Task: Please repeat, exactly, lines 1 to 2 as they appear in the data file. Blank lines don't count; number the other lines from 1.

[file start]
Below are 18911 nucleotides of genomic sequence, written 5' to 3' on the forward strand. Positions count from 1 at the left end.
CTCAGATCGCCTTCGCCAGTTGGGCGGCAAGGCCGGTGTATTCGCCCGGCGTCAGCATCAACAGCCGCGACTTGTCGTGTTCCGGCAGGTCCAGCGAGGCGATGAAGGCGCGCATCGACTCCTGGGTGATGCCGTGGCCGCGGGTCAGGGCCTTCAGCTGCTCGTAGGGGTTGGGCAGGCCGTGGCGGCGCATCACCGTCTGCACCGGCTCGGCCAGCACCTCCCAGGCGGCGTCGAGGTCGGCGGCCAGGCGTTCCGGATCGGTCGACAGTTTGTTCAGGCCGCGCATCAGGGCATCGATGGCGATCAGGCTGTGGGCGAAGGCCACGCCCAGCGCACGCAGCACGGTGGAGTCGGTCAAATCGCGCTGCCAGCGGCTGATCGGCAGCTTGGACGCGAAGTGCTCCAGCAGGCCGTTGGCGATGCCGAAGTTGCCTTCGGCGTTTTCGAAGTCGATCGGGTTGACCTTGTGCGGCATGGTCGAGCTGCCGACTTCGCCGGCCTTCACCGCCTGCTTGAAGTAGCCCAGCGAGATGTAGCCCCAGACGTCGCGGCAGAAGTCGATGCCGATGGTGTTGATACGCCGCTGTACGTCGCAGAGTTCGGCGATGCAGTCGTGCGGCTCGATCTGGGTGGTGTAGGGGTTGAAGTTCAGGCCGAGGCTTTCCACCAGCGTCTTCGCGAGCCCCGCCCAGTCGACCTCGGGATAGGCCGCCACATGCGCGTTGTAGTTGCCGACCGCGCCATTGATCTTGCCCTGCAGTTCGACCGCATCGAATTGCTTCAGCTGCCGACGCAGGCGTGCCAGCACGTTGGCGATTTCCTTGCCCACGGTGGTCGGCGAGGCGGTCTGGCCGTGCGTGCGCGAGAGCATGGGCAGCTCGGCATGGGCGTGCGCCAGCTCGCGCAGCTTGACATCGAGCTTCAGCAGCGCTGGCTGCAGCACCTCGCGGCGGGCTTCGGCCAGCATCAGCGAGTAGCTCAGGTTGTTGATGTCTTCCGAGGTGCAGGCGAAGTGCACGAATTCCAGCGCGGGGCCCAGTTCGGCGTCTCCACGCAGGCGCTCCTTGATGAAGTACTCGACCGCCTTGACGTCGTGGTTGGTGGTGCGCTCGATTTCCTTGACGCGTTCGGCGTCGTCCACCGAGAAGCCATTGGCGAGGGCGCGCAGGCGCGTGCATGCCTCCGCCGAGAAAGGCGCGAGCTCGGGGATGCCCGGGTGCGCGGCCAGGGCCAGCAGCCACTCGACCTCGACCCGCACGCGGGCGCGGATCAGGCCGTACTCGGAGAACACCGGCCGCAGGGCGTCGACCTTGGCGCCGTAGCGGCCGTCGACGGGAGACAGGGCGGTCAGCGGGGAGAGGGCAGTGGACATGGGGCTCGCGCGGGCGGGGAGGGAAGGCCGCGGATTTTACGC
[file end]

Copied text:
Below are 18911 nucleotides of genomic sequence, written 5' to 3' on the forward strand. Positions count from 1 at the left end.
CTCAGATCGCCTTCGCCAGTTGGGCGGCAAGGCCGGTGTATTCGCCCGGCGTCAGCATCAACAGCCGCGACTTGTCGTGTTCCGGCAGGTCCAGCGAGGCGATGAAGGCGCGCATCGACTCCTGGGTGATGCCGTGGCCGCGGGTCAGGGCCTTCAGCTGCTCGTAGGGGTTGGGCAGGCCGTGGCGGCGCATCACCGTCTGCACCGGCTCGGCCAGCACCTCCCAGGCGGCGTCGAGGTCGGCGGCCAGGCGTTCCGGATCGGTCGACAGTTTGTTCAGGCCGCGCATCAGGGCATCGATGGCGATCAGGCTGTGGGCGAAGGCCACGCCCAGCGCACGCAGCACGGTGGAGTCGGTCAAATCGCGCTGCCAGCGGCTGATCGGCAGCTTGGACGCGAAGTGCTCCAGCAGGCCGTTGGCGATGCCGAAGTTGCCTTCGGCGTTTTCGAAGTCGATCGGGTTGACCTTGTGCGGCATGGTCGAGCTGCCGACTTCGCCGGCCTTCACCGCCTGCTTGAAGTAGCCCAGCGAGATGTAGCCCCAGACGTCGCGGCAGAAGTCGATGCCGATGGTGTTGATACGCCGCTGTACGTCGCAGAGTTCGGCGATGCAGTCGTGCGGCTCGATCTGGGTGGTGTAGGGGTTGAAGTTCAGGCCGAGGCTTTCCACCAGCGTCTTCGCGAGCCCCGCCCAGTCGACCTCGGGATAGGCCGCCACATGCGCGTTGTAGTTGCCGACCGCGCCATTGATCTTGCCCTGCAGTTCGACCGCATCGAATTGCTTCAGCTGCCGACGCAGGCGTGCCAGCACGTTGGCGATTTCCTTGCCCACGGTGGTCGGCGAGGCGGTCTGGCCGTGCGTGCGCGAGAGCATGGGCAGCTCGGCATGGGCGTGCGCCAGCTCGCGCAGCTTGACATCGAGCTTCAGCAGCGCTGGCTGCAGCACCTCGCGGCGGGCTTCGGCCAGCATCAGCGAGTAGCTCAGGTTGTTGATGTCTTCCGAGGTGCAGGCGAAGTGCACGAATTCCAGCGCGGGGCCCAGTTCGGCGTCTCCACGCAGGCGCTCCTTGATGAAGTACTCGACCGCCTTGACGTCGTGGTTGGTGGTGCGCTCGATTTCCTTGACGCGTTCGGCGTCGTCCACCGAGAAGCCATTGGCGAGGGCGCGCAGGCGCGTGCATGCCTCCGCCGAGAAAGGCGCGAGCTCGGGGATGCCCGGGTGCGCGGCCAGGGCCAGCAGCCACTCGACCTCGACCCGCACGCGGGCGCGGATCAGGCCGTACTCGGAGAACACCGGCCGCAGGGCGTCGACCTTGGCGCCGTAGCGGCCGTCGACGGGAGACAGGGCGGTCAGCGGGGAGAGGGCAGTGGACATGGGGCTCGCGCGGGCGGGGAGGGAAGGCCGCGGATTTTACGC